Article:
The Flatiron District

In 1996, Jerry Colonna and I decided to call our venture capital firm Flatiron Partners (it was code named Acme Ventures). We named it after the Flatiron Building and decided to locate in the neighborhood with the same name. We moved down there a bit later and I immediately was smitten with the neighborhood. I have made my office there ever since. It’s twenty years now.

The thing I immediately noticed about the Flatiron district upon moving there was that it was unlike midtown manhattan, where I had worked for the previous ten years. The Flatiron district was about half residential and half business. And the businesses ranged from small photo studios to fledgling internet companies to accounting firms and therapist offices. The building that USV is now located in was full of photo studios in 1996. I don’t think there is a single one left.

The other thing that I love about the neighborhood is that it stays open late. The streets are full of restaurants, cafes, and bars. I can leave my office at 11pm and wander into any one of the local spots and they are still humming. That was true when we arrived in 1996 and it remains true today.

Working in the Flatiron district is like working in a residential neighborhood. You have grocery stores, dry cleaners, bodegas, and preschools. When you walk the streets, you see strollers and couples holding hands.

I thought of the Flatiron district when I read this MIT Technology Review article about a follow up study to Jane Jacobs’ seminal work on the vitality of cities by some University of Toronto researchers. The new work is called The Death and Life of Great Italian Cities: A Mobile Phone Data Perspective. These University of Toronto researchers used mobile phone data supplied by our portfolio company Foursquare and a few other data sources to study the vitality of a number of Italian cities.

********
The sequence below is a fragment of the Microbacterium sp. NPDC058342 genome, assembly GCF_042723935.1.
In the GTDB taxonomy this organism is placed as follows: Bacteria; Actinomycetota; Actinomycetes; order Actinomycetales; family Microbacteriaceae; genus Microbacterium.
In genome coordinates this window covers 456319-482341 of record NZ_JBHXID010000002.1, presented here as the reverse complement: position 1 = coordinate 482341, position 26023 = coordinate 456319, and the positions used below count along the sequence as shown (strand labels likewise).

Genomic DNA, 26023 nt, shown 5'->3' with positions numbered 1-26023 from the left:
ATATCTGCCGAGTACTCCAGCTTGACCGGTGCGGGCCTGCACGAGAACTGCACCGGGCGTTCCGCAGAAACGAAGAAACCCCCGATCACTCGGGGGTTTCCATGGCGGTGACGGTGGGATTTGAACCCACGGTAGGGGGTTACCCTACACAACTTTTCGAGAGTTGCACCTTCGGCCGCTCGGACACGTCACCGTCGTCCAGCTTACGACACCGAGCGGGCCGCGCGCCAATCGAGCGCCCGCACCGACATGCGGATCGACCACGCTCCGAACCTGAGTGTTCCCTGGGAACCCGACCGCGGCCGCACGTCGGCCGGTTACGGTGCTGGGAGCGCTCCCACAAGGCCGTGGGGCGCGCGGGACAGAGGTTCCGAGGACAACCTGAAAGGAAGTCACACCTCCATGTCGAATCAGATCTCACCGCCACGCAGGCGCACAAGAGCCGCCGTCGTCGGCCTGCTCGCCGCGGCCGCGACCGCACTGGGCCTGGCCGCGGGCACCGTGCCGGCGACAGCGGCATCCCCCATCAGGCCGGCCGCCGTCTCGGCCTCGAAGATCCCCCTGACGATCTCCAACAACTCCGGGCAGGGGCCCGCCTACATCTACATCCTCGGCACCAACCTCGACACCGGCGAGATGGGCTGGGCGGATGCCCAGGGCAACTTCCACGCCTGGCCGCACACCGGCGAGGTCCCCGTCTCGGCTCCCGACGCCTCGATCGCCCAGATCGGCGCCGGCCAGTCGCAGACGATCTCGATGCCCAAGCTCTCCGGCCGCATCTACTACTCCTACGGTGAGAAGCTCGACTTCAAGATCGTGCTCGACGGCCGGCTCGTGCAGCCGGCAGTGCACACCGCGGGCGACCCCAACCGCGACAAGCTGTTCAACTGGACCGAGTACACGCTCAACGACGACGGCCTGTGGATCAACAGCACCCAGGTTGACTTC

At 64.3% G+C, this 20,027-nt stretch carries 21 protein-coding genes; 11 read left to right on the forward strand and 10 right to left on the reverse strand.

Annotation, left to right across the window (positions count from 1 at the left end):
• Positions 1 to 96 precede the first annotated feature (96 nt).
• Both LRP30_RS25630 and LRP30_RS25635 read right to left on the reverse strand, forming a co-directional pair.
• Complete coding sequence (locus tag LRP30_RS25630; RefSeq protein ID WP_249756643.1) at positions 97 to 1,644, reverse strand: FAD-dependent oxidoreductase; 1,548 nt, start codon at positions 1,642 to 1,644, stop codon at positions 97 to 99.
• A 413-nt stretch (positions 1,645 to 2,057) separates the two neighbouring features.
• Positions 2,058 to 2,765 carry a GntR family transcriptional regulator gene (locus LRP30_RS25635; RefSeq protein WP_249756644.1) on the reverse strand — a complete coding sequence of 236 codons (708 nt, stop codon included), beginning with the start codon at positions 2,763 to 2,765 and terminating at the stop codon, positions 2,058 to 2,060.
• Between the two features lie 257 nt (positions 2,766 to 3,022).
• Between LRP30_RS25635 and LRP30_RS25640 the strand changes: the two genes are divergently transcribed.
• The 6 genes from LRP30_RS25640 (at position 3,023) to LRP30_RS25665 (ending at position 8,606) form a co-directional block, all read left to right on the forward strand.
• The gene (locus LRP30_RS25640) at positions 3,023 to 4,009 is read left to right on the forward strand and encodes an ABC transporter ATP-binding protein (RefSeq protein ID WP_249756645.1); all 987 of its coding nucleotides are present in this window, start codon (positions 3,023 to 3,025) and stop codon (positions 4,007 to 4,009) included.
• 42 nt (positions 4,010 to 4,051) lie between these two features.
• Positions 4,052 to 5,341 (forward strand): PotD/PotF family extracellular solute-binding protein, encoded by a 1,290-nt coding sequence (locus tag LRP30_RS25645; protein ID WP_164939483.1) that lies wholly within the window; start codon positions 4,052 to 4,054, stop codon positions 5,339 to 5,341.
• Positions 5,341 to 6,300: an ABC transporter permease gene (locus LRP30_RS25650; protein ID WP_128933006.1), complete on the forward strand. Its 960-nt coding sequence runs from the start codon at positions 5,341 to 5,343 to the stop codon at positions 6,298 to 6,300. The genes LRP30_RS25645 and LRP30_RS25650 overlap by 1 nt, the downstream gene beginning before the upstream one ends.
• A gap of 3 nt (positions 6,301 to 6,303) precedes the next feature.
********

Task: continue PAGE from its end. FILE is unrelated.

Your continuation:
Jane Jacobs says that for cities to thrive they need four conditions:

The first is that city districts must serve more than two functions so that they attract people with different purposes at different times of the day and night. Second, city blocks must be small with dense intersections that give pedestrians many opportunities to interact. The third condition is that buildings must be diverse in terms of age and form to support a mix of low-rent and high-rent tenants. Finally, a district must have a sufficient density of people and buildings.

The Flatiron district is the perfect example of Jane’s four conditions. I bump into people I know and don’t but should literally every day on the streets of the Flatiron district. It’s a mixed use neighborhood and though it has been gentrified a lot in the past twenty years (rents have gone from $15/sf to $75/sf in some buildings over those twenty years), it remains as vital today as when we arrived. I’d like to see the Foursquare data on the Flatiron district. I suspect it would be off the charts on the Jane Jacobs score!